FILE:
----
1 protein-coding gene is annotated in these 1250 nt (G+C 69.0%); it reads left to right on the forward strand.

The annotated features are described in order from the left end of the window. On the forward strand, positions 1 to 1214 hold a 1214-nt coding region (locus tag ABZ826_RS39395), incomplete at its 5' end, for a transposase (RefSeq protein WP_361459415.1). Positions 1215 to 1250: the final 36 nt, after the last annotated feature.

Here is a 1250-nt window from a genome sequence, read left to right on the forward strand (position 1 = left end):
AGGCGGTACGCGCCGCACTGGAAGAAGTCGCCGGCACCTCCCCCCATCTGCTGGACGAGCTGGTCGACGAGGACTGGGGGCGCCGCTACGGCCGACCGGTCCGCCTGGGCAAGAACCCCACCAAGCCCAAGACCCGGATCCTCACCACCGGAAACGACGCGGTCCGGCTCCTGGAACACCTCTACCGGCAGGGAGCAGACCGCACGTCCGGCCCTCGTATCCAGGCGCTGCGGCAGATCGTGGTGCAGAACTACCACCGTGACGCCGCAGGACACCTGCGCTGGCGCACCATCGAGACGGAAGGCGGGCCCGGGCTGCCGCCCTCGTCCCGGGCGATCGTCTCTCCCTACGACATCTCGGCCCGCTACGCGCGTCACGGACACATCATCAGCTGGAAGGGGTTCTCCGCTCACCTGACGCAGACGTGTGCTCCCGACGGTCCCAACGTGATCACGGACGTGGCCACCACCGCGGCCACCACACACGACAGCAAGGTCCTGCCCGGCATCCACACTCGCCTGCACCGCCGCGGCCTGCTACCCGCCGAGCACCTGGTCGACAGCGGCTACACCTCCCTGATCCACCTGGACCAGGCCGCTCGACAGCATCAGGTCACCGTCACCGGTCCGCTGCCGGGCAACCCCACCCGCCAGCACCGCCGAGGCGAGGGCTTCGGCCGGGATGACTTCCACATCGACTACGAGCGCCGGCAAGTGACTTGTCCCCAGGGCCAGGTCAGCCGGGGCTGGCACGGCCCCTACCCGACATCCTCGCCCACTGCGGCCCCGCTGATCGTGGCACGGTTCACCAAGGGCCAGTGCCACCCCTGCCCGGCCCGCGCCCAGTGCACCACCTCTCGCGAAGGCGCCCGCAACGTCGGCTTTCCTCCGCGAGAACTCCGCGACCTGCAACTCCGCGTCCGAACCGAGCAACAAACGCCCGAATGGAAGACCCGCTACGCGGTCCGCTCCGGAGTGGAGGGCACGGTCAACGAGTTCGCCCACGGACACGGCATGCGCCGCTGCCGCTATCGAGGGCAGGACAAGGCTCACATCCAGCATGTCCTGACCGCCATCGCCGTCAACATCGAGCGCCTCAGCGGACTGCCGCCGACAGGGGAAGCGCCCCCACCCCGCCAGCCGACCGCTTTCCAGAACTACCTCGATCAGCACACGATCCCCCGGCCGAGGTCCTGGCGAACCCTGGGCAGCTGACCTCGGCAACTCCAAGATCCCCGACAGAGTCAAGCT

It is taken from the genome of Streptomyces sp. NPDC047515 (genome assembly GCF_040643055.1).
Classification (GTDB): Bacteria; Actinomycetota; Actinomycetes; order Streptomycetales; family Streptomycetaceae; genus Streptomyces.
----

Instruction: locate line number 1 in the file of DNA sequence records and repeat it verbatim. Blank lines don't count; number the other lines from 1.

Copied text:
1 protein-coding gene is annotated in these 1250 nt (G+C 69.0%); it reads left to right on the forward strand.